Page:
Many thanks but I don't think that is correct since
    10 - sqrt(5) + sqrt(2) times sqrt(5) - sqrt(2) is irrational :S
    thanks for trying, lol this is a really complex problem ay?

    is this a trick question and it might be impossible?
    o, we have to come up with a pair of numbers that satisfy both condtions at the same time? i thought we could use different examples for each.

    EDIT: TPH came up with an example
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  7. #7
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    Quote Originally Posted by Geometor View Post
    erm... the question requires "positive" numbers and I believe that 1- sq. root 2 is negative?

    thanks for helping anyway
    So then change it a little bit,

     a = 2 - \sqrt{2} \mbox{ and } b = 2 + \sqrt{2}

    What is so hard?
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  8. #8
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    Quote Originally Posted by Geometor View Post
    Now, don't think this is just an ordinary question! Here goes:

    a and b are irrational numbers
    a + b is rational
    a x b is rational

    Work out possible values for a and b where they are positive irrational numbers.



    I am sure that I have gotten down all the details, any help will be much appreciated, thank you!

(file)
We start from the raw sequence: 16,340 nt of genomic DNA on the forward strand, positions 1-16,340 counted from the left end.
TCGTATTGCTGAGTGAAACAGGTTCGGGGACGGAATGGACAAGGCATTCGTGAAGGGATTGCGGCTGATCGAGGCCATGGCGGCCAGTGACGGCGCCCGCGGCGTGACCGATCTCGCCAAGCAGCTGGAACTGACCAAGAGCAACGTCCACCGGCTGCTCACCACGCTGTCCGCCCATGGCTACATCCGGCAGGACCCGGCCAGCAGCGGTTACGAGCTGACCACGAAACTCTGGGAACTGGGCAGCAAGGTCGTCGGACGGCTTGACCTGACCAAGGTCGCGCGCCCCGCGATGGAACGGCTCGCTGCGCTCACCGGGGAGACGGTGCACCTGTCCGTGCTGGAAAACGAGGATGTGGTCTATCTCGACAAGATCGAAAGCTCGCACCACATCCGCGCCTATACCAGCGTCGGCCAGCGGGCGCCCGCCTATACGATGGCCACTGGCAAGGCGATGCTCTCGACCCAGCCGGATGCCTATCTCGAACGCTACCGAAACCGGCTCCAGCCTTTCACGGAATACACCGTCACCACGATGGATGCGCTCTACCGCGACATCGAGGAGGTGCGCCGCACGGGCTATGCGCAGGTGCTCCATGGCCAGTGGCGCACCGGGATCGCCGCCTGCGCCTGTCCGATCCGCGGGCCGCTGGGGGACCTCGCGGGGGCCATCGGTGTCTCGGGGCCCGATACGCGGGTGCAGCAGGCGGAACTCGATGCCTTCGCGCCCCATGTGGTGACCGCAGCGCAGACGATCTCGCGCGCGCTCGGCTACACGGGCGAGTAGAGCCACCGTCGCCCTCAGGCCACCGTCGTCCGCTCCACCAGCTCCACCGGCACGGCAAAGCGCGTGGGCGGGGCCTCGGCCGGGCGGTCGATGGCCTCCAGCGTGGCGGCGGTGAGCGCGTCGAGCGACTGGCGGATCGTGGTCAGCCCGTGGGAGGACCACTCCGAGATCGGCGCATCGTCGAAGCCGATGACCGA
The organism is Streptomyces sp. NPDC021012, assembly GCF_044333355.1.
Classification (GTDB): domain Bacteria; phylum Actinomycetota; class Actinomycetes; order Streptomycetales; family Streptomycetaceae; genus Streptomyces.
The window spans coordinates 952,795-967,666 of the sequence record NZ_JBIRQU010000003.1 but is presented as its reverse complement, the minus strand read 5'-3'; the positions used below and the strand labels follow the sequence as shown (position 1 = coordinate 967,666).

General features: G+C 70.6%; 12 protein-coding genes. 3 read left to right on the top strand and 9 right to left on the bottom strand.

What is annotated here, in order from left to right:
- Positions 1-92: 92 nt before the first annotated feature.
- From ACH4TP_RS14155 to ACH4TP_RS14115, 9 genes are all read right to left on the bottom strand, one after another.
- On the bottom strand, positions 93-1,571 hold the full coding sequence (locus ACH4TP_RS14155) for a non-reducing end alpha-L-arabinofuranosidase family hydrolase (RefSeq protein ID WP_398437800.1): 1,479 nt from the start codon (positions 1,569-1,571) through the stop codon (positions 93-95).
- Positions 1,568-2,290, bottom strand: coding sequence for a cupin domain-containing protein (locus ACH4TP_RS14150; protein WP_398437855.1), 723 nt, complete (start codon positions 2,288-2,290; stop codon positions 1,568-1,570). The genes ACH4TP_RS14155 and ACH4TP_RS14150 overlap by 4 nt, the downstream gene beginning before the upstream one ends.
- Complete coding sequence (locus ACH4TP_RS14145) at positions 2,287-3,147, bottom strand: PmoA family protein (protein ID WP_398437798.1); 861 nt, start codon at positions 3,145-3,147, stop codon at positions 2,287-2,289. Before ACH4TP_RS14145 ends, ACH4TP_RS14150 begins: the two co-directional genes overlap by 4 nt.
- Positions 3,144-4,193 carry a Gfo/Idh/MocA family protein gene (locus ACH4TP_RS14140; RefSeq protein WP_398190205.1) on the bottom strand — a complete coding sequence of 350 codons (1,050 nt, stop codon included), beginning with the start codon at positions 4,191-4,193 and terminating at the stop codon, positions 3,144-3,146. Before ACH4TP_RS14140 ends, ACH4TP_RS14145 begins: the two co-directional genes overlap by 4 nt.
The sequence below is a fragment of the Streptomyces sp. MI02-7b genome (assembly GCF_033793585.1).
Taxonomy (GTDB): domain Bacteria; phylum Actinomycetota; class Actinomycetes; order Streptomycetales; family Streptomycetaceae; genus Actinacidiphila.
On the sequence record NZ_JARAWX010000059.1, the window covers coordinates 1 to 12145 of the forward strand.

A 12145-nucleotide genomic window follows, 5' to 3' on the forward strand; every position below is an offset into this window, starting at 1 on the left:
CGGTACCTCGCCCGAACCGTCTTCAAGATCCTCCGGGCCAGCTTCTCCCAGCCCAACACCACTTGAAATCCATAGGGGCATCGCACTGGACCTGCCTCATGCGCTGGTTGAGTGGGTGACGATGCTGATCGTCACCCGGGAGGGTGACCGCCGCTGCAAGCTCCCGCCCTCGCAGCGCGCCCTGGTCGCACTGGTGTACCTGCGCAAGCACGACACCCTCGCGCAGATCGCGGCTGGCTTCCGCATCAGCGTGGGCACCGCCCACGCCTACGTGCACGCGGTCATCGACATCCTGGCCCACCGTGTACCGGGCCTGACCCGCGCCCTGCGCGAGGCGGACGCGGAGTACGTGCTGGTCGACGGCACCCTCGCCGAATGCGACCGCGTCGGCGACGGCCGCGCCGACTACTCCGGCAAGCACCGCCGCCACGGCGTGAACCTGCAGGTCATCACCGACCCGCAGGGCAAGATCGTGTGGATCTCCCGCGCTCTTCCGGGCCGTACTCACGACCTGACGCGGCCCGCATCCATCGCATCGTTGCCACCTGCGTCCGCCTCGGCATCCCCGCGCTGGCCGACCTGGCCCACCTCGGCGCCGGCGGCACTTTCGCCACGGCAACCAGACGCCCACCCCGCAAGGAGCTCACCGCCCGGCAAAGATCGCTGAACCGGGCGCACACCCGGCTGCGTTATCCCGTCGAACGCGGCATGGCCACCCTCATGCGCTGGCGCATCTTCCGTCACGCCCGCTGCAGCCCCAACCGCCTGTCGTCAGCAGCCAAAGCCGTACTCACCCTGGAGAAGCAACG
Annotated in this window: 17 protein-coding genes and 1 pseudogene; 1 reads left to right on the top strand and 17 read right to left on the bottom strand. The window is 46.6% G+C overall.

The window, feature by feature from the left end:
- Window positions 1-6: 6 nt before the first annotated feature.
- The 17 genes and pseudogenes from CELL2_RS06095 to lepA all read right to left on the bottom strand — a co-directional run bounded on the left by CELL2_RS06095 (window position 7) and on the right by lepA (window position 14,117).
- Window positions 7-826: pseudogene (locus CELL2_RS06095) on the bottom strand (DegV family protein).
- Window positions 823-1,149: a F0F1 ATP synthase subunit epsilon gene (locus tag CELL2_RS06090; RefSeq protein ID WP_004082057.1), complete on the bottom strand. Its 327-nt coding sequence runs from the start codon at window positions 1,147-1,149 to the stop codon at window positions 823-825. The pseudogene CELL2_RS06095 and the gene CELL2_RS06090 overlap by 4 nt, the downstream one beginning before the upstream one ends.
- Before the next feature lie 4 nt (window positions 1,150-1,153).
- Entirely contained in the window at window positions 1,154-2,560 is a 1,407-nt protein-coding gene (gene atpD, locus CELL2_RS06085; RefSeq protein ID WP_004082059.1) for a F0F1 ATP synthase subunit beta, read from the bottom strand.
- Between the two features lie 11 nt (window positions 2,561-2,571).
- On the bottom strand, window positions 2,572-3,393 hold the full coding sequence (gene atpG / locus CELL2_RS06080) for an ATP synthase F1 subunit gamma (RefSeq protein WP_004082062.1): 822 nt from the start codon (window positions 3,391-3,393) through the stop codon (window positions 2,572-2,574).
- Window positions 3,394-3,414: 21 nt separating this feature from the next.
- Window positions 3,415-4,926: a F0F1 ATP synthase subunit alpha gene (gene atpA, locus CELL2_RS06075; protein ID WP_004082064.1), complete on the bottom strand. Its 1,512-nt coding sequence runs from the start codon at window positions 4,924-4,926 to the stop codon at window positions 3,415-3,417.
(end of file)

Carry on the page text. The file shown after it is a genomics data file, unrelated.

Because their sum is rational a and b are of the form:

    a = A + x,

    b = B - x

    where A and B are rational and x is irrational.

    Then:

    <br />
a\ b = AB + (-A+B)x - x^2 = C<br />

    where C is rational.

    Now we have demanded that A, B and C be rational, but we may as well
    demand that they be integers (the derivation of rational solutions from
    integer solutions is fairly elementary and left to the reader).

    Anyway we have:

    <br />
x^2 + (A-B)x + (C- AB) = 0<br />

    and x is irrational. However:

    <br />
x=\frac{-(A+B) \pm \sqrt{(A-B)^2 - 4(C-AB)}}{2}=\frac{-(A+B) \pm \sqrt{(A+B)^2 - 4C}}{2}<br />

    which is irrational only if q= (A+B)^2 - 4C is not a perfect
    square.

    So here is our algorithm for finding solutions:

    Choose an integer K, and an integer C such that K^2 - 4C is not a perfect square,
    then choose A and B so that A+B=K, then:

    <br />
x=\frac{-(A+B) \pm \sqrt{(A+B)^2 - 4C}}{2}<br />

    is an irrational number such that if:

    a=A+x
    b=B-x

    then a and b are irrational and a+b is an integer as is a \times b

    Of course this does not guarantee that both a and b are positive.

    RonL
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    thanks for the help! sorry, can only thank one person a day I believe?
    I find this very confusing though :S
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  10. #10
    Grand Panjandrum
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    Quote Originally Posted by Geometor View Post
    thanks for the help! sorry, can only thank one person a day I believe?
    I find this very confusing though :S
    No you can thank as many as you want.

    RonL
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  11. #11
    is up to his old tricks again! Jhevon's Avatar
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    Quote Originally Posted by Geometor View Post
    thanks for the help! sorry, can only thank one person a day I believe?
    how come?
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  12. #12
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    Quote Originally Posted by Jhevon View Post
    how come?
    oh woops, nevermind it's just that I can't thank on the same post so I got mixed up